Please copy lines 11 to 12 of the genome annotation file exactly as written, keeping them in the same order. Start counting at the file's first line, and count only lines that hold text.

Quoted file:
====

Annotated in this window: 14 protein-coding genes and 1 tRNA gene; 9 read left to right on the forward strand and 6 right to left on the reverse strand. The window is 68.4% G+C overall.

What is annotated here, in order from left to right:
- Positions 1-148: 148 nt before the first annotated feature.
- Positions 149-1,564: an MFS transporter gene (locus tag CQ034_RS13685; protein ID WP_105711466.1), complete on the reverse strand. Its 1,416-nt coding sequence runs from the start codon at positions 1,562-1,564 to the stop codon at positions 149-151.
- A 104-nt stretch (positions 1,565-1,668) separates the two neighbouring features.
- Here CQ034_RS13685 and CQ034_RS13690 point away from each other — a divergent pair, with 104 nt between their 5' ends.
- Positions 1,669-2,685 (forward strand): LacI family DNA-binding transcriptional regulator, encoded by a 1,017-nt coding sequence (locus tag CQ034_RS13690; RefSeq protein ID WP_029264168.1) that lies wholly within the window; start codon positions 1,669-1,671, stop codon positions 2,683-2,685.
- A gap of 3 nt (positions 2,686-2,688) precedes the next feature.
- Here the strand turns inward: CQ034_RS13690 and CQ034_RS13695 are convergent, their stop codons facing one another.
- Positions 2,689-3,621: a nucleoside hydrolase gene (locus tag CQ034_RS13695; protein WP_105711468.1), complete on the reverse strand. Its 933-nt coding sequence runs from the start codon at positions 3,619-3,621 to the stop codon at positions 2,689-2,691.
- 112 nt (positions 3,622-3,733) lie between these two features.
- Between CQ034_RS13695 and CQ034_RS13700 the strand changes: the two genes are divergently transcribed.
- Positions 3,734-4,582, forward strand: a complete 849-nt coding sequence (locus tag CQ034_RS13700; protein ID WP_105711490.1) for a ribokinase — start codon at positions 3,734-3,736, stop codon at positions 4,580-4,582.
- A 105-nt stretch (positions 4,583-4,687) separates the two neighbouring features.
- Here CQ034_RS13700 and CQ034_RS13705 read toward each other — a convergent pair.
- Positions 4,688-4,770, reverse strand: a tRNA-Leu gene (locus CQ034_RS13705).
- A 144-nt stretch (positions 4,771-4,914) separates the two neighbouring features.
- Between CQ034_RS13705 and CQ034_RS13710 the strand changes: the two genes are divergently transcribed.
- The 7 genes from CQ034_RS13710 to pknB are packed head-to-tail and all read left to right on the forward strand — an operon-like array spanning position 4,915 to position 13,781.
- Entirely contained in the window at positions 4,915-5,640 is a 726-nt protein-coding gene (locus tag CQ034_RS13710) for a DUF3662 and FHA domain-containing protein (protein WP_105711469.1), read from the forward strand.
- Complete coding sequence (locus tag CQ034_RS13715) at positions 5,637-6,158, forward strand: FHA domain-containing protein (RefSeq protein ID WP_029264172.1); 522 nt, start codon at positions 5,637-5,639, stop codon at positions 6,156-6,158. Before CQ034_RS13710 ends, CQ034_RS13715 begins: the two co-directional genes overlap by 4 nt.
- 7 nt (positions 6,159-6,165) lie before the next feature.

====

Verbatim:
- 112 nt (positions 3,622-3,733) lie between these two features.
- Between CQ034_RS13695 and CQ034_RS13700 the strand changes: the two genes are divergently transcribed.